Catholic Church Kilsyth


Fr. Daniel Murphy

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Fr James Harold and Fr Daniel Murphy at the funeral of Daniel Coyle - Gartshore Pit Disaster

Fr James Harold (Left) and Fr Daniel Murphy (Right) at the funeral of 18 year old Daniel Coyle who was one of 8 men killed in the Gartshore Pit Disaster in July 1923.

Fr Daniel Murphy was born in 1890 in County Cork in Ireland. He was educated at St Coleman’s Fermoy and St Patrick’s Maynooth. He was ordained a Priest on 21st June 1914 in Maynooth for the Diocese of Cloyne by Archbishop John Harty of Cashel. He was then sent on loan to St Andrew’s and Edinburgh where he served from 1914 to 1915 as an assistant Priest at St Patrick’s Edinburgh. He then came to St Patrick’s, Kilsyth from 1915 to 1923 serving as assistant Priest to Canon Patrick Macnamara for almost the whole of the First World War and its aftermath. He was then recalled to Cashel to resume his vocation in Ireland.

The text below is an extract from the Scotsman Newspaper relating to the Gartshore Pit disaster in which 8 men from Kilsyth, Croy and Twechar were killed in which Fr Murphy is also mentioned.

"Impressive Scenes At Funeral
Impressive scenes were witnessed at the funeral of Daniel Coyle (18 years of age), which took place yesterday. A service was held in St Patrick's R.C. Church. The church was crowded, and hundreds waited outside. Provost Freebairrn and several Town Councillors attended. The service was conducted by Father Harold, Kilsyth, and Rev. Professor D. Murphy, Fermoy College, Ireland. Former school companions carried the coffin from the church to the cemetery. The members of the Boys Guild, of which the deceased lad was a member, walked immediately behind the relatives. All places of business along the route were closed. Scotsman 31 July 1923

Fr Murphy is remembered in the St Patrick’s Centenary booklet...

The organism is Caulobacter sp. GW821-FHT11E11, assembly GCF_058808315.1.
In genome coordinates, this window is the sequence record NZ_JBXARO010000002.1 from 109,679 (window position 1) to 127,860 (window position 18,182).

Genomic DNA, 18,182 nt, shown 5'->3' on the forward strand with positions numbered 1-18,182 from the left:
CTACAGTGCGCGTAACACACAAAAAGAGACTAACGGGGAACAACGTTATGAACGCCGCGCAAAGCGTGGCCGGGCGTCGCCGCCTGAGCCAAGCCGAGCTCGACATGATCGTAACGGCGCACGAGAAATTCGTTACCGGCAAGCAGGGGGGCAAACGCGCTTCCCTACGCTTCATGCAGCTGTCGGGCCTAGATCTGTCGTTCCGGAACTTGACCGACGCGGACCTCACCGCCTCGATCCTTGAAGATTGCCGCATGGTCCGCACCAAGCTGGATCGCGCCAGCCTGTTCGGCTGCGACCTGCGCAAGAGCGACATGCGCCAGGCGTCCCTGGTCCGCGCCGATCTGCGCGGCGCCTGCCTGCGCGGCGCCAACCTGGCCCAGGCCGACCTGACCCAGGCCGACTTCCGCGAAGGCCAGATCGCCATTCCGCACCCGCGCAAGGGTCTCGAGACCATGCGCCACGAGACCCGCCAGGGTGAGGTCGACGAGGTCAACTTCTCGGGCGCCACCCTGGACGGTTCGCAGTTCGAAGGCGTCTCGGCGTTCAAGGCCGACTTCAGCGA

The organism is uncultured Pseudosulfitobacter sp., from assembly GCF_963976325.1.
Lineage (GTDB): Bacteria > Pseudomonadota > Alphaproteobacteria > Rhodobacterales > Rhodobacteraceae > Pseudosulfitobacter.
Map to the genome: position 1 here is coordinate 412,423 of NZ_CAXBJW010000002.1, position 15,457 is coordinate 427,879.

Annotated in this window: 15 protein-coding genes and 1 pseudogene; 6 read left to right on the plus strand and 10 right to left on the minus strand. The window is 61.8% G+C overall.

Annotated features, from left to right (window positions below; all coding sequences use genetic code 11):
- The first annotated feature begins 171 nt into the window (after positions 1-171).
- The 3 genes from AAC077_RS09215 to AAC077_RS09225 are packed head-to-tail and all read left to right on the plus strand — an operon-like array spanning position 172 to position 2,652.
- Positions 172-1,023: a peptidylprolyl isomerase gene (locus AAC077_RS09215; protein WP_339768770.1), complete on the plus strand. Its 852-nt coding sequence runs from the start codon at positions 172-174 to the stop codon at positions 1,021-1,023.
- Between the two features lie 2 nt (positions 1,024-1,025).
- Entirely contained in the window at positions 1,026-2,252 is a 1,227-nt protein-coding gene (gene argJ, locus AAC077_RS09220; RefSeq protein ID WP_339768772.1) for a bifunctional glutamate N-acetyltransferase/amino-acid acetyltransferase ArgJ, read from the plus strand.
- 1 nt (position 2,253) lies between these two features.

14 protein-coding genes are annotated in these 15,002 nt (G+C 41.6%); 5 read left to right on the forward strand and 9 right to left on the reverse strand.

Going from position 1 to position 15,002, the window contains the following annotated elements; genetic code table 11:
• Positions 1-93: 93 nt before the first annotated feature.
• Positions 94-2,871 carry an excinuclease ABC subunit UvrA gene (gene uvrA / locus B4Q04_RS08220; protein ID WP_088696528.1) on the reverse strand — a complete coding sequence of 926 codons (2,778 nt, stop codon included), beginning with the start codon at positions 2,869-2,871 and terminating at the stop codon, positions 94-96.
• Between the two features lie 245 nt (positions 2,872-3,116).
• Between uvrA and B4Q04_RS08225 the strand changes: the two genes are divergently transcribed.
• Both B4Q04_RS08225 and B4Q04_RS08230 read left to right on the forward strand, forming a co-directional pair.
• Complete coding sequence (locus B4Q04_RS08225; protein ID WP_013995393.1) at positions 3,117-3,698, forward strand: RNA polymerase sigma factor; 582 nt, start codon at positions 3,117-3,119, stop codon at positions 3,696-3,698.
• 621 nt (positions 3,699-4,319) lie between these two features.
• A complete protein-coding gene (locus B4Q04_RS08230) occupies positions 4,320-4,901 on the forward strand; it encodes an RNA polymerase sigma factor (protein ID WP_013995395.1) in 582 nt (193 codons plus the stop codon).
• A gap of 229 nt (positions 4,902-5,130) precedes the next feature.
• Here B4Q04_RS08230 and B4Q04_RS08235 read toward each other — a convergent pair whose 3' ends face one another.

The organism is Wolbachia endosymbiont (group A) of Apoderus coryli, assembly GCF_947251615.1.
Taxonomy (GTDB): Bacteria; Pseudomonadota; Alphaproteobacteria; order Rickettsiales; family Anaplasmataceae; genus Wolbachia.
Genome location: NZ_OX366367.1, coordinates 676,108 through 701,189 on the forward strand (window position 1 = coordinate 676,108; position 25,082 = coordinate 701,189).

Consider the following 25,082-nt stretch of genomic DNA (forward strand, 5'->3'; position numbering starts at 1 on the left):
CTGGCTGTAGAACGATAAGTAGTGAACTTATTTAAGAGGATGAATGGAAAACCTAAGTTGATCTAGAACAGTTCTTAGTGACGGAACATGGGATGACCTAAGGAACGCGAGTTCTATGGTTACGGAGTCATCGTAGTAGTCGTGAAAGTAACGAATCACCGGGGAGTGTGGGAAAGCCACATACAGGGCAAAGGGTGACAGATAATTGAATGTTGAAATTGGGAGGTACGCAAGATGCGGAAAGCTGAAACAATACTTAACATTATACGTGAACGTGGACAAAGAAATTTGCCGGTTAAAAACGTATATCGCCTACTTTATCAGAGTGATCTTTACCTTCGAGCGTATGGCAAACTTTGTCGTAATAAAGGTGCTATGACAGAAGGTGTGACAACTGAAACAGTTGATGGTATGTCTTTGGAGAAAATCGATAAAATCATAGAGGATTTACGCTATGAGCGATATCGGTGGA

Fr Dan Murphy lives in the memory as a slim young man with a shock of curly black hair, a sharp ruddy face, a pronounced Irish brogue and a blackthorn stick. He no doubt calls to memory the days when sympathies of many of his country were very much with their friends and relatives in the land of their fathers for he was an ardent Irish Nationalist.Centenary: Parish of St Patrick Kilsyth 1865 – 1965 p26.

The reference in the centenary brochure about Fr Murphy being an ardent Irish Nationalist reflects the fact that there was much turmoil and bloodshed in his homeland during the period when Fr Murphy served in St Patrick’s Kilsyth. The Easter Rising took place during Easter Week, 1916. The Rising was mounted by Irish republicans with the aims of ending British rule in Ireland and establishing the Irish Republic. The Rising lasted from Easter Monday 24 April to 30 April 1916. Volunteers led by schoolteacher and barrister Patrick Pearse, joined by the smaller Irish Citizen Army of James Connolly, along with 200 members of Cumann na mBan, seized key locations in Dublin and proclaimed the Irish Republic independent of Britain. The Rising was suppressed after seven days of fighting, and its leaders were court-martialled and executed, but it succeeded in bringing republicanism back to the forefront of Irish politics.

In the 1918 General Election, the last all-island election held in Ireland, to the British Parliament, Republicans won 73 seats out of 105. This came less than two years after the Rising. In January 1919, the elected members of Sinn Féin who were not still in prison at the time, including survivors of the Rising, convened the First Dáil and established the Irish Republic.



 
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